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Painting Tips

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Black primer is not for everyone. I don't like it as the paints are opaque and there for takes many coats before you get to the point where the black stops making the base colour look muddy. For me a white prime allows me to apply the best of the colours over the top.

As for advise:

Water down the paint, about the consistency of milk is what you aiming for.
Get a good size 0 or 1 and learn how to use the brush. In essence load up the brush tip with the paint and then wipe away any paint from the edges of the brush. Now the brush tip should allow the paint to come out almost like a fountain pen, so you can paint nice thin lines.
Don't buy brushes online, go in to an art/hobby store and test them. Most good places have a jar of water, wet the brush and make sure it forms a point.
Never get paint on the metal part of the brush, paint will dry in there and as it does it shrinks a little and makes the brush fibers spread apart.
If there are GW shops near to you go in, they used to give you a model and teach some painting techniques.

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If you are going to do a lot of painting one of the best things to get is an airbrush. You don't need a really good one, but don't waste your money on a cheap one either. You'll want it for any custom priming and final sealing coats. Can also do some high lights. Sorastro on youtube is the very best. All his imperial assault videos will directly apply here. To start out, learn storm troopers. Unless you are going to make death troopers, don't prime in black, Prime in white and learn how to do washes and high lights. It is the seasons of sales, be on the look out for a good paint set on sale. Paints are actually not cheap and you may find more money going to the paints than the models, especially at first.

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1) Thin your paints. You’ll hear that a bunch, and for good reason. When you’re painting something that small, the texture of your paint can be a big deal. 

2) Buy the good stuff. I mucked around with cheap acrylics and brushes for a long time before realizing that paint made for minis is just soooooo much easier to paint with. 

3) Patience. It’s your best friend. 

4) Be realistic about your work. Don’t hold yourself to too high a standard; don’t get discouraged. But also don’t get complacent. Recognize that there’s always room to grow and things to improve on. 

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6 hours ago, Amanal said:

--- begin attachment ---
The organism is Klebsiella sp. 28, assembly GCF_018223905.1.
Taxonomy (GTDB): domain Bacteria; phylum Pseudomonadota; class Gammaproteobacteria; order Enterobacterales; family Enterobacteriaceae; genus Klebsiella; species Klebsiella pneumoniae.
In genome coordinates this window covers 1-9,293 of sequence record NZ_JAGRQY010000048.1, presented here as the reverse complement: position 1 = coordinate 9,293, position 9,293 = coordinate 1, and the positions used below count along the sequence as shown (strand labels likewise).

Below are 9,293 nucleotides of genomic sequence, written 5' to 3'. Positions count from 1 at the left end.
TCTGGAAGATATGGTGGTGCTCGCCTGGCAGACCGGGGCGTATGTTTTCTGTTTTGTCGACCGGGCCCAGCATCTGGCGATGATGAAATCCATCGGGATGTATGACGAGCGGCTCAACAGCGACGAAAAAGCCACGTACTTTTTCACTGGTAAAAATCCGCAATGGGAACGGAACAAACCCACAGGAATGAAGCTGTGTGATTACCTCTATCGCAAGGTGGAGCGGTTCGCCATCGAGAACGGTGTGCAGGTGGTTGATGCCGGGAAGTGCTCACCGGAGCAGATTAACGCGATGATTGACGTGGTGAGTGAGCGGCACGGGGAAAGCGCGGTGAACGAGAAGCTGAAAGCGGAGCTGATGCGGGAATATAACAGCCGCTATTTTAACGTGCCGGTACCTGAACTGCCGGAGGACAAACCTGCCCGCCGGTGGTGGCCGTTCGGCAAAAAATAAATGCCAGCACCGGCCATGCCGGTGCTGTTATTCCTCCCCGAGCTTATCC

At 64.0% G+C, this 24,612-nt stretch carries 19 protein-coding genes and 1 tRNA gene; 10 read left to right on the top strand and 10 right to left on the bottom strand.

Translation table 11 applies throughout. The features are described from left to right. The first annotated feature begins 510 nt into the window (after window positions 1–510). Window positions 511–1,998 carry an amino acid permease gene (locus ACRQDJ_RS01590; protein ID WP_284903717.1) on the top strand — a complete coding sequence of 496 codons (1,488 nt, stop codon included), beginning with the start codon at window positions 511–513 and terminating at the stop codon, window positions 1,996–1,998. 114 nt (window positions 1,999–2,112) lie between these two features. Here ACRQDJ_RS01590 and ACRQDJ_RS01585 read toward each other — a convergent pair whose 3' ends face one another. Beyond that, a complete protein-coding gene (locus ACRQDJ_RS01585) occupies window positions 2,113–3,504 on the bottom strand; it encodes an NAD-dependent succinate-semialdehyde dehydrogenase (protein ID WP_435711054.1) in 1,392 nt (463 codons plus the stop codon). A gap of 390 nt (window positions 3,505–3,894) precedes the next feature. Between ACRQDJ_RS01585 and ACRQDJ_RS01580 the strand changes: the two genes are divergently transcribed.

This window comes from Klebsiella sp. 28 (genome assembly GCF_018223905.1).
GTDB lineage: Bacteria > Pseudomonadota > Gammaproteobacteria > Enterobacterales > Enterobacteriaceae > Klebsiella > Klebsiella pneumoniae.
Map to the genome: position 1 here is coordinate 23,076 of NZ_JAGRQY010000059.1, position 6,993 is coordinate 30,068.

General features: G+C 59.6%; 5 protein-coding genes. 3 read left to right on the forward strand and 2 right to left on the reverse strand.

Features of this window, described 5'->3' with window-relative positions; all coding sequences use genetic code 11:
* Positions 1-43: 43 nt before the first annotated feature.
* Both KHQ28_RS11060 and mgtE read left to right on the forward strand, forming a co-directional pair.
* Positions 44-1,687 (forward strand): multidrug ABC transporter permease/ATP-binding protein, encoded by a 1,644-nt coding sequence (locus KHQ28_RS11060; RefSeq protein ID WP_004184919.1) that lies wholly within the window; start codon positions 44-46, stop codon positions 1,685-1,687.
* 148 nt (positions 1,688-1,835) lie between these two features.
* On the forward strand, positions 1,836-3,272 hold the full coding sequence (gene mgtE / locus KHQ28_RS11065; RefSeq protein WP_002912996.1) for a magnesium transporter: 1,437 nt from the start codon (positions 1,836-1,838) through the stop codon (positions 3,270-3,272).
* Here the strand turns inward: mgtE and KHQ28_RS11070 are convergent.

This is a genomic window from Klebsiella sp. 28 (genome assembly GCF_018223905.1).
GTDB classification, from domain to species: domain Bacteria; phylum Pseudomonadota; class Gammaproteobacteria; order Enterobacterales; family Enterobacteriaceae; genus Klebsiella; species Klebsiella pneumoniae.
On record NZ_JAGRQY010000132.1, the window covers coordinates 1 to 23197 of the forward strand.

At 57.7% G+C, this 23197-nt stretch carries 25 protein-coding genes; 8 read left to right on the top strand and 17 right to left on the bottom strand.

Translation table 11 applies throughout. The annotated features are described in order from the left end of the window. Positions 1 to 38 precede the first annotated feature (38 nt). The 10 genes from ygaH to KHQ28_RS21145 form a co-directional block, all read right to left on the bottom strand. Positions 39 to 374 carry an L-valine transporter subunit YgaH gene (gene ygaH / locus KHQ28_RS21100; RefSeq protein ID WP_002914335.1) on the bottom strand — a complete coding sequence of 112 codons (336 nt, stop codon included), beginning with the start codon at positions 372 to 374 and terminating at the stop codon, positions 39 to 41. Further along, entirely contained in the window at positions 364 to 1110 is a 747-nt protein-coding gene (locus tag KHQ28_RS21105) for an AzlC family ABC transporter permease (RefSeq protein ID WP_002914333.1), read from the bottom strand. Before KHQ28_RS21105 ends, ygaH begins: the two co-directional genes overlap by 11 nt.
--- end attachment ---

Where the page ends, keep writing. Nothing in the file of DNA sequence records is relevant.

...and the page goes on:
Black primer is not for everyone. I don't like it as the paints are opaque and there for takes many coats before you get to the point where the black stops making the base colour look muddy. For me a white prime allows me to apply the best of the colours over the top.

As for advise:

Water down the paint, about the consistency of milk is what you aiming for.
Get a good size 0 or 1 and learn how to use the brush. In essence load up the brush tip with the paint and then wipe away any paint from the edges of the brush. Now the brush tip should allow the paint to come out almost like a fountain pen, so you can paint nice thin lines.
Don't buy brushes online, go in to an art/hobby store and test them. Most good places have a jar of water, wet the brush and make sure it forms a point.
Never get paint on the metal part of the brush, paint will dry in there and as it does it shrinks a little and makes the brush fibers spread apart.
If there are GW shops near to you go in, they used to give you a model and teach some painting techniques.

Yeah, well where I live there is practicality no board game/miniatures community. So I cant do the last one. But thanks for the other tips.

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Be patient.

1. Break your painting up into easy to manage groups, say a squad of Stormtroopers

2. Take your time, a week for a squad is okay. You'll want to take your time.

3. Get plastic bottle tops and blue tack. Stick the tack on the lid and stick your trooper on that so you don't handle the model, oils from your fingers.

4. Reward yourself after a squad, do a leader or vehicle for a break

5. Take notes on what colors you use on the models for consistency.

6. And if you don't like the job soak in simple green 50 -50 with water overnight and a toothbrush to strip the paint.

7. If you want to practice go grab a bag of green army men.

8. Save yourself some time use a primer color that matches or close to you your armies color. White for Stormtroopers, Maybe grey for the Rebels.

 

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I wrote this in the Armada group a long time ago, applies here too:

Self criticism with painting is something you have to learn to unlearn. You hold the thing 2" off your eye and know every last shake, bump and missed dab of the brush. No one will ever take your work and hold it under such scrutiny, so learn that if it looks nice the rest of us will be impressed.